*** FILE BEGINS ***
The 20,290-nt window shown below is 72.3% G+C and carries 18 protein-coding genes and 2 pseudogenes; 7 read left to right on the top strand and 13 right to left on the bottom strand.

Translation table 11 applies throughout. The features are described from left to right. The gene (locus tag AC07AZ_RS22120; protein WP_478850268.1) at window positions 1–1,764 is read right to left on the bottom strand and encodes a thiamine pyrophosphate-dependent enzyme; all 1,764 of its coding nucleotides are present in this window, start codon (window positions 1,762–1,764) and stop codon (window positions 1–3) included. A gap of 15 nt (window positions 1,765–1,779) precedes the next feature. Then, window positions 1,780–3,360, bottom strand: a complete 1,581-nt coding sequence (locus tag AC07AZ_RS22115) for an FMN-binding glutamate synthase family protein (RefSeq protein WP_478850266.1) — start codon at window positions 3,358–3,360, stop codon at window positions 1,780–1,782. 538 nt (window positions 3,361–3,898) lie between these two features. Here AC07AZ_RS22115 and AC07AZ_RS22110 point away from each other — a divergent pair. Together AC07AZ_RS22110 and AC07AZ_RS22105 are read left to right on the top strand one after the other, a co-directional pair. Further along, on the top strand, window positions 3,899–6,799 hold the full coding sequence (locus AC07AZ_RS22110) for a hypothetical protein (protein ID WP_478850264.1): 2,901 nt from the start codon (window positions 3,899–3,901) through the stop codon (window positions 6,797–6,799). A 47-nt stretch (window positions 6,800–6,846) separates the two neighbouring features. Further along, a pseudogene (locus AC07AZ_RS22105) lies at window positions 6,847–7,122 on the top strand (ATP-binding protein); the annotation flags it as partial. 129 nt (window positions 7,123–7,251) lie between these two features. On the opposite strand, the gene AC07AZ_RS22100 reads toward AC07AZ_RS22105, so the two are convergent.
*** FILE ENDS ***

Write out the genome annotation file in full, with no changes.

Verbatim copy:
The 20,290-nt window shown below is 72.3% G+C and carries 18 protein-coding genes and 2 pseudogenes; 7 read left to right on the top strand and 13 right to left on the bottom strand.

Translation table 11 applies throughout. The features are described from left to right. The gene (locus tag AC07AZ_RS22120; protein WP_478850268.1) at window positions 1–1,764 is read right to left on the bottom strand and encodes a thiamine pyrophosphate-dependent enzyme; all 1,764 of its coding nucleotides are present in this window, start codon (window positions 1,762–1,764) and stop codon (window positions 1–3) included. A gap of 15 nt (window positions 1,765–1,779) precedes the next feature. Then, window positions 1,780–3,360, bottom strand: a complete 1,581-nt coding sequence (locus tag AC07AZ_RS22115) for an FMN-binding glutamate synthase family protein (RefSeq protein WP_478850266.1) — start codon at window positions 3,358–3,360, stop codon at window positions 1,780–1,782. 538 nt (window positions 3,361–3,898) lie between these two features. Here AC07AZ_RS22115 and AC07AZ_RS22110 point away from each other — a divergent pair. Together AC07AZ_RS22110 and AC07AZ_RS22105 are read left to right on the top strand one after the other, a co-directional pair. Further along, on the top strand, window positions 3,899–6,799 hold the full coding sequence (locus AC07AZ_RS22110) for a hypothetical protein (protein ID WP_478850264.1): 2,901 nt from the start codon (window positions 3,899–3,901) through the stop codon (window positions 6,797–6,799). A 47-nt stretch (window positions 6,800–6,846) separates the two neighbouring features. Further along, a pseudogene (locus AC07AZ_RS22105) lies at window positions 6,847–7,122 on the top strand (ATP-binding protein); the annotation flags it as partial. 129 nt (window positions 7,123–7,251) lie between these two features. On the opposite strand, the gene AC07AZ_RS22100 reads toward AC07AZ_RS22105, so the two are convergent.